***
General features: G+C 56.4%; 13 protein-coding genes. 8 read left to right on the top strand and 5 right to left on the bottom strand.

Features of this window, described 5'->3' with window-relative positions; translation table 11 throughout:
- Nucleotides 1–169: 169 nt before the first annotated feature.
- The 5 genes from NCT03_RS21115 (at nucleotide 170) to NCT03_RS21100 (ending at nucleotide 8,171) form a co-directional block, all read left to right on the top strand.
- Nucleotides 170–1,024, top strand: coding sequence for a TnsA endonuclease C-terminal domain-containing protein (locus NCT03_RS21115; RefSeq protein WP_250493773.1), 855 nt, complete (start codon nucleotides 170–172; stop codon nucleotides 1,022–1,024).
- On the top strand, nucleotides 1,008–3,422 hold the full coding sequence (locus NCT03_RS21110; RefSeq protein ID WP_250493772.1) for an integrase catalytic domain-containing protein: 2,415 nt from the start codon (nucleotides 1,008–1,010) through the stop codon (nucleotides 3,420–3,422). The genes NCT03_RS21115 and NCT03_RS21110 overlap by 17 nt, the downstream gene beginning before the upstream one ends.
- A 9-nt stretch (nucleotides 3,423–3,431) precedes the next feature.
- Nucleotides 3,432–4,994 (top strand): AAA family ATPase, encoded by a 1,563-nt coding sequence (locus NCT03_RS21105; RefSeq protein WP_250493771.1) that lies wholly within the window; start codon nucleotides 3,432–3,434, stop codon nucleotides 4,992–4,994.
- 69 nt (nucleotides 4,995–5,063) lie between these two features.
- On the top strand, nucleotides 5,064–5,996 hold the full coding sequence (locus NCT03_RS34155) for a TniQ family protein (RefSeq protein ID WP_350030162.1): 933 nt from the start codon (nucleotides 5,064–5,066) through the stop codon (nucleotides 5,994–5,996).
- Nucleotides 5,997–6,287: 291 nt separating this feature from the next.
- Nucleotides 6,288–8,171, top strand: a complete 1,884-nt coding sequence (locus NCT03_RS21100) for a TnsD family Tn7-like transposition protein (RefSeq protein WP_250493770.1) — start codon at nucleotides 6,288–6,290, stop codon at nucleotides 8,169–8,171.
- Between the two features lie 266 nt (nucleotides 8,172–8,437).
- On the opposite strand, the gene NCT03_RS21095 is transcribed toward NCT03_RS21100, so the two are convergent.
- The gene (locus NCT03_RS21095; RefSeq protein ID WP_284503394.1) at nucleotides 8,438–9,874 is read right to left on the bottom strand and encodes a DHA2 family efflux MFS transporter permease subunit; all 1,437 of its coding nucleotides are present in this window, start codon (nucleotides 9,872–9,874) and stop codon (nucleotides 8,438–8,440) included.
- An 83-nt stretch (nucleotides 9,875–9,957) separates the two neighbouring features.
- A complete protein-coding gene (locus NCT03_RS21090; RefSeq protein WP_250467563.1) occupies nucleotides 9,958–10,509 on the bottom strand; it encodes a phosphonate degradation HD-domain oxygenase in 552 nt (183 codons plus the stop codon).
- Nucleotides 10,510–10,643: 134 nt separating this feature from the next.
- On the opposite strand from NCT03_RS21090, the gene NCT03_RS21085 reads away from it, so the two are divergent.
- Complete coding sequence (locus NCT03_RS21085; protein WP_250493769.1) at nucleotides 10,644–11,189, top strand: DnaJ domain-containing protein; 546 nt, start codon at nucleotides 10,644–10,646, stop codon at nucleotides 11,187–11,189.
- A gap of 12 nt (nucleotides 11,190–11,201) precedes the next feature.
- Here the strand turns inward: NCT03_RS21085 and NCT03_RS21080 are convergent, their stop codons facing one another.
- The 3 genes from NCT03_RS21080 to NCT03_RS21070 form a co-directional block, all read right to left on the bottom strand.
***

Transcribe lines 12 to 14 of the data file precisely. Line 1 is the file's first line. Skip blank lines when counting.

- Nucleotides 6,288–8,171, top strand: a complete 1,884-nt coding sequence (locus NCT03_RS21100) for a TnsD family Tn7-like transposition protein (RefSeq protein WP_250493770.1) — start codon at nucleotides 6,288–6,290, stop codon at nucleotides 8,169–8,171.
- Between the two features lie 266 nt (nucleotides 8,172–8,437).
- On the opposite strand, the gene NCT03_RS21095 is transcribed toward NCT03_RS21100, so the two are convergent.